8 April 2021

    One of my early aspirations was to drive the entire length of the AlCan Highway, 1,500 miles from Washington State through British Columbia and the Yukon to Fairbanks, Alaska. It is mountains all the way (which I love), and in the 1960s (when I first started considering it) was ranked one of North America’s great driving adventures. (It still is, for that matter.)

   On 2 September 1993, I changed my mind about the AlCan. That was the day that Sally and I drove the Icefield Parkway, the 180 mile stretch of Canadian Rockies highway that connects Banff to Jasper, Alberta. It’s not part of the official AlCan Highway, but is often identified as an alternate route to begin the northward journey. We set out at a leisurely pace under blue skies, with almost no cars besides us on the road, and with a full tank of gas. (There is only one service station on the entire drive.)

   From the start, the views were enchanting: mountain after mountain, glacier after glacier, deep blue lake after deep blue lake, braided glacial river after braided glacier river, etc. Early on, a herd of bighorn sheep slowed us temporarily as they milled about, and eventually crossed, our path. It was a great morning.

   One hour later: spectacular mountain after mountain, glacier after glacier, lake after lake…

   Two hours later: mountain after mountain, glacier after glacier… Well, you know the list. “Enchanting” and “spectacular” had, somewhere along the way, become redundant, almost boring, and even a little oppressive. We had glimpsed only one more bighorn – a lone ram on a far hillside - no other mammals, and almost no birds. Seeing the service station near the halfway point had come almost as a relief from The Scenery. Finally reaching Jasper, and getting settled in the mundane park service accommodations, felt something like having been rescued. I was glad to be “back in town!”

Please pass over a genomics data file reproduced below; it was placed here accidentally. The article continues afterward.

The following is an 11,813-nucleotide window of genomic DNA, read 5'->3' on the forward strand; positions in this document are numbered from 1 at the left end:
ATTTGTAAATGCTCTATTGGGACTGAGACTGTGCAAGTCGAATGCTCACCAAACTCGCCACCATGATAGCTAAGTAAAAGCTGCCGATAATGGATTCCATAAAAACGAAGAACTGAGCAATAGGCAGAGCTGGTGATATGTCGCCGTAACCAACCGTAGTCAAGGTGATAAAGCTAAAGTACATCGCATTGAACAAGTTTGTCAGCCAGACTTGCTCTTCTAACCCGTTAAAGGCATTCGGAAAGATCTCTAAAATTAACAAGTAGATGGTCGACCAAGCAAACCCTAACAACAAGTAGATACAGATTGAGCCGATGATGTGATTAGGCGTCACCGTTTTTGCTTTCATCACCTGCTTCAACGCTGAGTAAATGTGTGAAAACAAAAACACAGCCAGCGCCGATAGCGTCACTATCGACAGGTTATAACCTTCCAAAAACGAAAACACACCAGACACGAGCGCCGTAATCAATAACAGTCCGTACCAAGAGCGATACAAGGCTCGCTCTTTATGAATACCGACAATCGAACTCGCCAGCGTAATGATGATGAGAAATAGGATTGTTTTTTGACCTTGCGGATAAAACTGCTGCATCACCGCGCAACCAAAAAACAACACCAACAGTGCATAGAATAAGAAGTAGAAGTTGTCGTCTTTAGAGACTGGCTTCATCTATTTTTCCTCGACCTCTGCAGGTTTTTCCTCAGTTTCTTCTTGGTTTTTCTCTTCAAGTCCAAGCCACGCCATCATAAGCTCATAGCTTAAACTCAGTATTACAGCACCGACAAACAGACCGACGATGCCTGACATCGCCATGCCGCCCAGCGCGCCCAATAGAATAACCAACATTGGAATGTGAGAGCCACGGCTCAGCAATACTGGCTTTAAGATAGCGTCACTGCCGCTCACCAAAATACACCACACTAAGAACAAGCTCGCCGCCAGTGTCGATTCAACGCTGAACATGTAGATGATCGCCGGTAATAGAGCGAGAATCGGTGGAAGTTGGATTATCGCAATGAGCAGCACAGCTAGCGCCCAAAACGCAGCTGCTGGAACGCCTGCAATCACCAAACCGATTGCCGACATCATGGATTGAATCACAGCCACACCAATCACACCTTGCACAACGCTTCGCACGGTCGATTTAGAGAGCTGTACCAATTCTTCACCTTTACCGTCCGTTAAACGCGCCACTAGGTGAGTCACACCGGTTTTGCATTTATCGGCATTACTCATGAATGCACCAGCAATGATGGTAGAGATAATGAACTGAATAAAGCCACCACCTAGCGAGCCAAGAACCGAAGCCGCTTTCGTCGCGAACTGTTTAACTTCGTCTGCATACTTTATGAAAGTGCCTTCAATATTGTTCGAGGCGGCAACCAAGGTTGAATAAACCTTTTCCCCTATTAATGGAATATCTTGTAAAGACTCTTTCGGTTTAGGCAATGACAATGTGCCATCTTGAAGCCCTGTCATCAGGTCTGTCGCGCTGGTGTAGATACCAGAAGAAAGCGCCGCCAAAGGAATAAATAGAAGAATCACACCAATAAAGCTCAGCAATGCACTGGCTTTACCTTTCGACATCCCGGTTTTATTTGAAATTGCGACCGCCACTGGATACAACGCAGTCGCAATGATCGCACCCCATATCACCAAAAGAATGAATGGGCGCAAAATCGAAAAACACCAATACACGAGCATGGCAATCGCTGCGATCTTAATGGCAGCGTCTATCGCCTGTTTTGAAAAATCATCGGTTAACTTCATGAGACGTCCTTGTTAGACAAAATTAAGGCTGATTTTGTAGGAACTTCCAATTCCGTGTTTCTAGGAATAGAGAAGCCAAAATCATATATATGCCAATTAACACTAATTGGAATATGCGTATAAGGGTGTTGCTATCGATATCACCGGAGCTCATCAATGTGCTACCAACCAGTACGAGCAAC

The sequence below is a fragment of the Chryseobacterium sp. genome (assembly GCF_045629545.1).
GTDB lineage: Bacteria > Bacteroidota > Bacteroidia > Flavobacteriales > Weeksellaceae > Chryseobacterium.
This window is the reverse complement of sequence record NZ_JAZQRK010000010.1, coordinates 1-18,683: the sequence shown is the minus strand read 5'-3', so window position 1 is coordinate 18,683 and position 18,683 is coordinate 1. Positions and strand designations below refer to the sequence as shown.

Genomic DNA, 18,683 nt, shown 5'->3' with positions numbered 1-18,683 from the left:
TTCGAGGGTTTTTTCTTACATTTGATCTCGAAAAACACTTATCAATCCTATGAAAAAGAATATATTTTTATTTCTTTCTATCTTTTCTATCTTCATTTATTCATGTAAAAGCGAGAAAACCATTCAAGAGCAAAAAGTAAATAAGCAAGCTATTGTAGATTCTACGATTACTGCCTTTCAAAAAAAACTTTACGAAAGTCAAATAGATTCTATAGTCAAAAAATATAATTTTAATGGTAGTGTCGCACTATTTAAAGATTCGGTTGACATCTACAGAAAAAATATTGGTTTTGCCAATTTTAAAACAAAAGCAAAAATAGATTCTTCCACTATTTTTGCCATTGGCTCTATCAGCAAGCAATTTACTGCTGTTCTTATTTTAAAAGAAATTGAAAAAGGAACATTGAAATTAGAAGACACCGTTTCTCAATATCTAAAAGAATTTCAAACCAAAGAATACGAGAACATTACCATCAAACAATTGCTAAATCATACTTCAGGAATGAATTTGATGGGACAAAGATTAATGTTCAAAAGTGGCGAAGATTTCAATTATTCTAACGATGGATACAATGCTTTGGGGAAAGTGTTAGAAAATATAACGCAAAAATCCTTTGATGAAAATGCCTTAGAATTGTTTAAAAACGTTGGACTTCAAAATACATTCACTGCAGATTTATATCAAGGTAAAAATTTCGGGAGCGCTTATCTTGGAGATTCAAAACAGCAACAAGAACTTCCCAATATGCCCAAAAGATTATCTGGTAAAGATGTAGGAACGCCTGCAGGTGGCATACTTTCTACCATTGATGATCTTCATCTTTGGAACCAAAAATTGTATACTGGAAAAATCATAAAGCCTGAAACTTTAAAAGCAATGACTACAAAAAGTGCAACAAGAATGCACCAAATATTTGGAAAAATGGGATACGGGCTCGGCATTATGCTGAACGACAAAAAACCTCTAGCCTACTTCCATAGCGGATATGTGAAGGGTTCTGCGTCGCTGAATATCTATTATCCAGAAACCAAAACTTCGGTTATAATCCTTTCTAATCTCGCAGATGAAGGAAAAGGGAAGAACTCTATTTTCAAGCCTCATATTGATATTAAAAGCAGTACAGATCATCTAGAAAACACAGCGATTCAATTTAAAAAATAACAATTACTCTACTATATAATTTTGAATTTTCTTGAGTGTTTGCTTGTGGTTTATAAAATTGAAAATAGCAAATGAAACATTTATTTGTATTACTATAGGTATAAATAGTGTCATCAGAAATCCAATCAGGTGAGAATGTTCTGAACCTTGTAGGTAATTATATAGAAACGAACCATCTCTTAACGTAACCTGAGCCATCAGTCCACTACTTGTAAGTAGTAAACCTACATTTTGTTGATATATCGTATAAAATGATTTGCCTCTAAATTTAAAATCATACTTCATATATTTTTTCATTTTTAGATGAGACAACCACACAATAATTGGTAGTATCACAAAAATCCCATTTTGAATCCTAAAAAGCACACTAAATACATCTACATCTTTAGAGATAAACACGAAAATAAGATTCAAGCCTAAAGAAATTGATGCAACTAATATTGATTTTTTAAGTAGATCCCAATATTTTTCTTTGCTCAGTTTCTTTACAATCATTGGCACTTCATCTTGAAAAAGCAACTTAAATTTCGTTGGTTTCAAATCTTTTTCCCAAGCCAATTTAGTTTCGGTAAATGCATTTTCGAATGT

*  *  *

   Following our Banff to Jasper trip, I lost interest in doing the AlCan Highway. If 180 miles of mountain scenery could take me from elation to near depression, what would 1,500 miles do? I knew better ways to enjoy being in the mountains.

   Still, I’ve often wondered about my reaction to that trip. It had all the elements of Mountains that I have craved – and enjoyed – my whole life. A quarter-century later, I may have found an explanation in Ian Frazier’s comment about traveling across Siberia in 2001: 

  “I was becoming numb to scenery. My stock of landscape adjectives was running out. On the road paralleling the Ingoda, the panoramas just kept coming at us as if they were being brought to the windshield by a conveyor belt somebody had forgotten to turn off… In every direction, the land rolled on – unfenced, untenanted, unvaried, still apparently unused. The idea of ‘scenery’ implies a margin, a frame. What we were seeing had neither, and I couldn’t exactly situate it in my mind.”  From: “Travels in Siberia,” by Ian Frazier (New York: Farrar, Straus and Giroux, 2010).

   I think that was it: it was too much of a Good Thing! Sweeping panoramas are great, but – at least for me – the heart of the mountain experience is in the intimate details. A hike to a waterfall or mountain meadow; a week camping in one spot – taking hikes, watching the birds, seeing the weather change – these times have always made me feel of the mountains, not just in the mountains.

   We made one trip to Alaska – not on the AlCan Highway, but in the mountains. We didn’t have a lot of time, but we hiked a little, saw glaciers up close, stood beside a river, experienced Alaskan mosquitoes, and felt like we were really there. We never got back to Alberta. If we had, I’m sure I could have had satisfying experiences in the Canadian Rockies – or, for that matter, anywhere along the AlCan Highway,

   I just needed the right circumstances for me.

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© Sanford Wilbur 2021